Leatherhead pothole campaign over Woodlands School road

Campaigner Mark Francis and school parent Susan Szepietowski in Fortyfoot Road
Image caption Campaigners said the location of Woodlands School made the private road a council responsibility

More than 1,000 people signed a petition calling for pothole repairs on a road used by minibuses for disabled pupils at a school in Leatherhead.

The road is private and "unadopted", not maintained by Surrey County Council.

Campaigner Mark Francis said the location of the Woodlands School made the road a council responsibility.

The county council said it was aware of the problem and trying to work with residents.

Mr Francis said 21 buses from across Surrey carried children with complex learning and physical disabilities to Woodlands each weekday and the children "winced" each time the buses hit a pothole.

He said: "When you've got a school like Woodlands at the end of the road which is a county school that has buses from all over the county coming every morning, with disabled children in those buses, it is a Surrey County Council issue."

'Long dispute'

He said campaigners had two aims, to "inspire" the council to make urgent repairs and to convince the authority to adopt the road as a permanent solution.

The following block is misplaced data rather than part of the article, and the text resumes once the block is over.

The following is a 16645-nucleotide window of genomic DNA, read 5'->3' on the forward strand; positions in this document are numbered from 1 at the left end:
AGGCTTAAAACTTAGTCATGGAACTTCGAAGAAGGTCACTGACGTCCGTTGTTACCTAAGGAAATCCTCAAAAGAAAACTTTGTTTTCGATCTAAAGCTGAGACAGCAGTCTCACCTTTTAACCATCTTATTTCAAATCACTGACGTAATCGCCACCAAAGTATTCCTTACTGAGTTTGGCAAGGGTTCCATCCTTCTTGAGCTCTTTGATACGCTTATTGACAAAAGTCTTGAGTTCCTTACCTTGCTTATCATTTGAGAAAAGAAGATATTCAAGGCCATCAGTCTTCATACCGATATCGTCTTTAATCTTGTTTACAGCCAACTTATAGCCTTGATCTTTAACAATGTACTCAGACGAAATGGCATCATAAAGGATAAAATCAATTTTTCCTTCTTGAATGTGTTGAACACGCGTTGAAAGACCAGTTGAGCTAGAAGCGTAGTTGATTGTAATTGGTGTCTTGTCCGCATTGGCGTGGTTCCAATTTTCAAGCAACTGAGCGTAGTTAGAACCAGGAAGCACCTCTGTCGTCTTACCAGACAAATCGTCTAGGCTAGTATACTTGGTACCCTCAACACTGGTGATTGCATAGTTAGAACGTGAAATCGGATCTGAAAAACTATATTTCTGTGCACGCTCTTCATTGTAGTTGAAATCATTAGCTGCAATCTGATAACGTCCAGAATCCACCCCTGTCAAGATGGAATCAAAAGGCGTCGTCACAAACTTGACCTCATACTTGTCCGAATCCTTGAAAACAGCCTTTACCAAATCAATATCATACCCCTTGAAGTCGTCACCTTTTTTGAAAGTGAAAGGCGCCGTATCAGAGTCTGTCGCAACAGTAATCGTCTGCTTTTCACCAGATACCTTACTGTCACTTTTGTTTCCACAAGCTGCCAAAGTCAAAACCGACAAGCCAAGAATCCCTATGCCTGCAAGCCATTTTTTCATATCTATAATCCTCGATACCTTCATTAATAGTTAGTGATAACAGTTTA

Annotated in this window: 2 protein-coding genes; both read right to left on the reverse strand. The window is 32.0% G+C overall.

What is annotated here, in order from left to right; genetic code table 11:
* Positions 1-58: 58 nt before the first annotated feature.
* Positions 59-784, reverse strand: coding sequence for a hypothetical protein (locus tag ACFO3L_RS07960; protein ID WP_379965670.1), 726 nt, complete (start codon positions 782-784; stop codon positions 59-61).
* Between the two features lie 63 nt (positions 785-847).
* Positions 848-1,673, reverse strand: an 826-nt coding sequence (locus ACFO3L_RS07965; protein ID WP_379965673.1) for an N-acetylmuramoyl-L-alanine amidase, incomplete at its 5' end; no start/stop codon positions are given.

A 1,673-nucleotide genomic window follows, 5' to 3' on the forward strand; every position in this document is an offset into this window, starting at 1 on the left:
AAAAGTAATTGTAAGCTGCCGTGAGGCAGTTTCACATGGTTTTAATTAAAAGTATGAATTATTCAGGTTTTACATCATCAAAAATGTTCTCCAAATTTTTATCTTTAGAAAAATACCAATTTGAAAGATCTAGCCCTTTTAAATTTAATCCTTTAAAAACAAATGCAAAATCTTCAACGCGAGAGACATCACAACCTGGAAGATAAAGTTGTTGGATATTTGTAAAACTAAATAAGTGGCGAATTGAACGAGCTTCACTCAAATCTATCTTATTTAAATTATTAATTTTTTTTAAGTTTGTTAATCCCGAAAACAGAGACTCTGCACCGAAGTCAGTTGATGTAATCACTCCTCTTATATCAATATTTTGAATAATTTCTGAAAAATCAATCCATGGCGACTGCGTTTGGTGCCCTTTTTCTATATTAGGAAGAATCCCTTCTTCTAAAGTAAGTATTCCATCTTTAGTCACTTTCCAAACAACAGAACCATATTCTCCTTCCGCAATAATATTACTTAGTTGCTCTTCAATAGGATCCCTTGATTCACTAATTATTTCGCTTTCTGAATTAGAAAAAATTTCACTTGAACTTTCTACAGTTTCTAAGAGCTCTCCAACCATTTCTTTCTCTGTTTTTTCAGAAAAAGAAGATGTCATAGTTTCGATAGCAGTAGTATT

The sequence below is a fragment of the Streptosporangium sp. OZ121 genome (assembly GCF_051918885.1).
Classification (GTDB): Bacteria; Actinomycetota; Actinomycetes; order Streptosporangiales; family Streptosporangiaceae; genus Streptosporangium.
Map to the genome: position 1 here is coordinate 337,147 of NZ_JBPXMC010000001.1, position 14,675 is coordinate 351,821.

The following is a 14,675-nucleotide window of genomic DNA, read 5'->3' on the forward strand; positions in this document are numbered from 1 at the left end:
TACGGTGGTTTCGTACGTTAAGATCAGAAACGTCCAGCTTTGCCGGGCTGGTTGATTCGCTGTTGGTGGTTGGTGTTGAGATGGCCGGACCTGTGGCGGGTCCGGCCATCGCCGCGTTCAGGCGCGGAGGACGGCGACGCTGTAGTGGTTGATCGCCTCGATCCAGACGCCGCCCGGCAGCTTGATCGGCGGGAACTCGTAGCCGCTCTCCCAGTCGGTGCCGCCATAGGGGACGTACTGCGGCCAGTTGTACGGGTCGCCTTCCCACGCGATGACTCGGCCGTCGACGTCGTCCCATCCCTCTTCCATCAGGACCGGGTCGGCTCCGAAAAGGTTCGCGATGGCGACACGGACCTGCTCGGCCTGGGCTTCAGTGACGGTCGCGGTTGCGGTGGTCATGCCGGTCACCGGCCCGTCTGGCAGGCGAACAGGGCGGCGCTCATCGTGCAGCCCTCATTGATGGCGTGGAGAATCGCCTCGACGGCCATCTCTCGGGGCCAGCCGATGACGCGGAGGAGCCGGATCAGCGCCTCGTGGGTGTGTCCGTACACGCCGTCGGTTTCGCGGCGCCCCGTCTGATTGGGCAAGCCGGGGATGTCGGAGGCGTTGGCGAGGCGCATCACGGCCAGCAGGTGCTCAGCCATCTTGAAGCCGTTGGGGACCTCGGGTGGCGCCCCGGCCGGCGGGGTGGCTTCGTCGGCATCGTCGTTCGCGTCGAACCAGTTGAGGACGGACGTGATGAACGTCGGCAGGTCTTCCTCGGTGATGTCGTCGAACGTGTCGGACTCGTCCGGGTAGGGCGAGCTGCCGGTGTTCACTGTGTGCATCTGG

Woodlands caters for pupils aged from two to 19 with severe learning difficulties, in two adjacent units.

County councillor Clare Curran, who is chairman of the Mole Valley local committee, said there had been a long history of dispute between the residents and the county council.

But she said: "Fortyfoot Road really is in a dreadful condition, and it does urgently need repair."

Ms Curran said the road was privately-owned with many different interests in the land including householders, public bodies, the school, a residential care home for the elderly, a bowls club and a play group, and it was a complex legal matter.

She said she wanted to work with the action group, residents and her council colleagues to try to get the road fixed and find a long-term solution.

The owners of a private road would normally be responsible for its repair, but council officers were investigating the issue, she added.

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